In 2001 I was riding home with my (then) girlfriend from a nice dinner in a waterfront town.  We obediently stopped at a bright red traffic light.  Then we saw bright lights behind us.  Those lights belonged to a drunk driver in an SUV who was, apparently, not so obedient towards the red light.

He collided full speed into us (who were at a dead stop – no pun)  the little Mistubishi was a mass of junk metal.  My mouth wasn’t working.  I was taken to the ER and they fixed my jaw which had been badly busted in the accident.  They referred me to an Oral Surgeon.

I went to the OS and he was super-de-duper-nice.  He examined me, prescribed physical therapy and gave me Endocet, a generic form of the celebrity Percocet.  The drugs eased my pain and I began to look forward to taking them each night.  Each morning.  At lunch.  Then when I was bored.  Needless to say, my “pain relief” got a bit out of hand.  I told the doctor what was happening and he said that, although they were addictive, if you wanted to stop, you’d feel like crap for a dy or so, then be back to tip-top shape in no time.  I was pleased.  He handed me another script.

And so it went until 2005.  This was the year that I became a strong believer in angels.  I was, again, passenger in a car headed down to South Jersey so we could help a friend move.  I was reading a magazine, then looked up to see a van with its hazards on STOPPED in the left lane of the NJ Turnpike.  What happened next I don’t know.  All I know is that I awoke in a furry haze of giddy numbness to a throng on onlookers asking “Is he dead?”  Soon I realized they meant me.  I was wrapped in metal and covered in blood.  A super Paramedic with a very concerned look on his face was stabilizing my head and trying to keep me from dying.  I haven’t told my family this, but I was resuscitated at the scene because I had no heartbeat.  I was dead for a bit.  Wild.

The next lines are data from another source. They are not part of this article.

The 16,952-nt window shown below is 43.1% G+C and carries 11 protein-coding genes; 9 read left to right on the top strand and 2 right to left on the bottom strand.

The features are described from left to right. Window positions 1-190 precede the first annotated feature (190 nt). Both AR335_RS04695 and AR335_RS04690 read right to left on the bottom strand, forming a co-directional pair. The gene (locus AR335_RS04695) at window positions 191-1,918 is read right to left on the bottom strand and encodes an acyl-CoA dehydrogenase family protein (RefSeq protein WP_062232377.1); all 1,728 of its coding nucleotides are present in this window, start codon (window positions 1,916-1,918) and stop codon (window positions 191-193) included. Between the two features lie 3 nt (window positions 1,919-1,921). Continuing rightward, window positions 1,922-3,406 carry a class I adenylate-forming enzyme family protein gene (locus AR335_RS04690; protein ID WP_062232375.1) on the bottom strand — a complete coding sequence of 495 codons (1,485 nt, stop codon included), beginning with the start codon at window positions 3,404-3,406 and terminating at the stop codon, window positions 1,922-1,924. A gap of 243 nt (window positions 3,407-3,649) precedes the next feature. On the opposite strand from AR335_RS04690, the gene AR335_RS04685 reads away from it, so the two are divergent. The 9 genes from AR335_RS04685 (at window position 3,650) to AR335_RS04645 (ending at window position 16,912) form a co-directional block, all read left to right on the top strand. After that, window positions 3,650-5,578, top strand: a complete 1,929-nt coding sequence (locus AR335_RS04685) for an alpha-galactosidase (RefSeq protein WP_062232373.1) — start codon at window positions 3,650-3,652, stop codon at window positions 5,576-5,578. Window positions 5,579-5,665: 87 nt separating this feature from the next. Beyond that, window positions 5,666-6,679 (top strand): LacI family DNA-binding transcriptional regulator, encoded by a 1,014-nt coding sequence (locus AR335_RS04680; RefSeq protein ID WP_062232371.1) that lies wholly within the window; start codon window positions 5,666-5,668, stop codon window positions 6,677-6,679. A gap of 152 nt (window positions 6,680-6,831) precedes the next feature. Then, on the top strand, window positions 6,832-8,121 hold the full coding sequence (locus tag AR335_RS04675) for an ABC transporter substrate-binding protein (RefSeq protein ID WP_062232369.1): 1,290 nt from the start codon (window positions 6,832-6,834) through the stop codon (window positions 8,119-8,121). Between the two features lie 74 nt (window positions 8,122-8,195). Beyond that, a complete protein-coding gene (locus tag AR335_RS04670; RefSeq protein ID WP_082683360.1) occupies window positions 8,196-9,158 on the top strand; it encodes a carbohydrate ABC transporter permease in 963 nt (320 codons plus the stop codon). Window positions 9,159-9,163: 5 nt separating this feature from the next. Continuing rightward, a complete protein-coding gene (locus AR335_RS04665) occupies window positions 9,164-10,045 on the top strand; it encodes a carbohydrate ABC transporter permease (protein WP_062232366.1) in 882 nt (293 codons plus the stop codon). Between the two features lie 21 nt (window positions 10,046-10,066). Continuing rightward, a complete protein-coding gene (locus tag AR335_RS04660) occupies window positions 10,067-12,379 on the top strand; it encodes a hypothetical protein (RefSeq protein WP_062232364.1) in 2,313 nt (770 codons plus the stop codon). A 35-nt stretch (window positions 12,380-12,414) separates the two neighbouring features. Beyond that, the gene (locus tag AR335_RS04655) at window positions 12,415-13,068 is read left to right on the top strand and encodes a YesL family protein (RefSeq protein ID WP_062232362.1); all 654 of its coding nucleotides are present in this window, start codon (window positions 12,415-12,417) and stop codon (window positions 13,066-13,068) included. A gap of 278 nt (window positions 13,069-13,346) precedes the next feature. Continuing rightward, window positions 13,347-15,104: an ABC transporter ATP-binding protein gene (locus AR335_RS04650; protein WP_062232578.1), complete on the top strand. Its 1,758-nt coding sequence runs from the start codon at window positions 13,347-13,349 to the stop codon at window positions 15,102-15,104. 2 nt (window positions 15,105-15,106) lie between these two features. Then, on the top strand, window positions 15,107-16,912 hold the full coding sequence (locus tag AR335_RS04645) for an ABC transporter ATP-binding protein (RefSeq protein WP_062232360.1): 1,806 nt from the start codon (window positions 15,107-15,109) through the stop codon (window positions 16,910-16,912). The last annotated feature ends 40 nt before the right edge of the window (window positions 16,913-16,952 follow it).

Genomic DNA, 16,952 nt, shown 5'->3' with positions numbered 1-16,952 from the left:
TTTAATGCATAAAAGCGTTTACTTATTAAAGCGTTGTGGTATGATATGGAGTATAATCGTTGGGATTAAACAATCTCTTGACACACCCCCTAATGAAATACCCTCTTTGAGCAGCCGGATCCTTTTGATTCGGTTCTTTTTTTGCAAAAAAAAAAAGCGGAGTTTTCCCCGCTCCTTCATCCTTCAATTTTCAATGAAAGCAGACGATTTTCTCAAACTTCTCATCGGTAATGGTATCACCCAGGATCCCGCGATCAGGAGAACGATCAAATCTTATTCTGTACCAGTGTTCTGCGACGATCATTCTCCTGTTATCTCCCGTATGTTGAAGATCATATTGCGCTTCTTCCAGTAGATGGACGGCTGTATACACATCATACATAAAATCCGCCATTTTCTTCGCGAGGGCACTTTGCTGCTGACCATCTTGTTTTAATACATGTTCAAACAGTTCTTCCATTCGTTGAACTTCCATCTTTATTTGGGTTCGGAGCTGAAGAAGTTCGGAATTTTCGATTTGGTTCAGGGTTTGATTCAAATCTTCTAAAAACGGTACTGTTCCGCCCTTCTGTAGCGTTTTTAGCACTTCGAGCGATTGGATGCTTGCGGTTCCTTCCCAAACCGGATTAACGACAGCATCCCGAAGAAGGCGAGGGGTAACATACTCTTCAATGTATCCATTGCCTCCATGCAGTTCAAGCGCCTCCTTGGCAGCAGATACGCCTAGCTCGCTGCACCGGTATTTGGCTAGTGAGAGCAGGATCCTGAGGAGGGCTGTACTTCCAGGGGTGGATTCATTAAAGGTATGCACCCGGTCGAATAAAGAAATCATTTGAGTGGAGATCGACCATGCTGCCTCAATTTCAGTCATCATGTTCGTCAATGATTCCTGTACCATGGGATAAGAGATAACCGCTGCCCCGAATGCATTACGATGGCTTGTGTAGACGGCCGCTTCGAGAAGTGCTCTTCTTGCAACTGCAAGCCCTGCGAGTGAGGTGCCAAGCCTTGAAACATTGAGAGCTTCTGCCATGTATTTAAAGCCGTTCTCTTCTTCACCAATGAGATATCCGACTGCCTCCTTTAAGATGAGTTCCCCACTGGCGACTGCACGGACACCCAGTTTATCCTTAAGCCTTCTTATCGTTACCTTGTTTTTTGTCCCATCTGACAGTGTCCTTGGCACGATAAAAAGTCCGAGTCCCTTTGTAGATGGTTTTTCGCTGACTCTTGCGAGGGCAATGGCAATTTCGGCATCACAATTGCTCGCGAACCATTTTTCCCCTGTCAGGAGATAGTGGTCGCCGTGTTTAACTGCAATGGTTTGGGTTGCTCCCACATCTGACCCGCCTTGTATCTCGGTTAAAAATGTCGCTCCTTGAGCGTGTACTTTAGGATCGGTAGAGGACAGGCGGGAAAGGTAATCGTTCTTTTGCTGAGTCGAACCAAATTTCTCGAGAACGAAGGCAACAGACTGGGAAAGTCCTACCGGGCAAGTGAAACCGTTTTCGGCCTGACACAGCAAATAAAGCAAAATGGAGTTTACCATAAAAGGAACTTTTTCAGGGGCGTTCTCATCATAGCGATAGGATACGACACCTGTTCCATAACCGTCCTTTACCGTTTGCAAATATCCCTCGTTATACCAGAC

I came to and began a long rehabilitation process which involved consistent pain management.  the pain management clinic gave me more Percocet – the strongest one available.  I had to take it to stop the pain and be functional, after my teeth were all reconstructed – they were shattered in the accident.

Now comes the critical mass of where medicine can force and addiction on a patient and cause more harm than good.  I couldn’t go a day without my pills and if I ever ran out, Hell engulfed my body and ripped me to shreds from withdrawal.  Some catch-22, huh?  If I take the pills, I’ll feel fine but be a junkie.  If I don’t I’ll be a throbbing mess of pain and healing bones, herniated discs, etc.  I wouldn’t be able to live any semblance of a normal life.  Addiction was part of my treatment.

And such is the way of modern Pain Management.  I don’t question their integrity, but their tools are far too limited.  Percocet works great, but do you think we could take out the “strung-out-on-heroin” part?  I am a fan of technology and know that Lexus just released a car for idiots who can’t park for themselves.  It will parallel park for you.  If we can do that, can we work on a drug that won’t turn me from victim to junkie?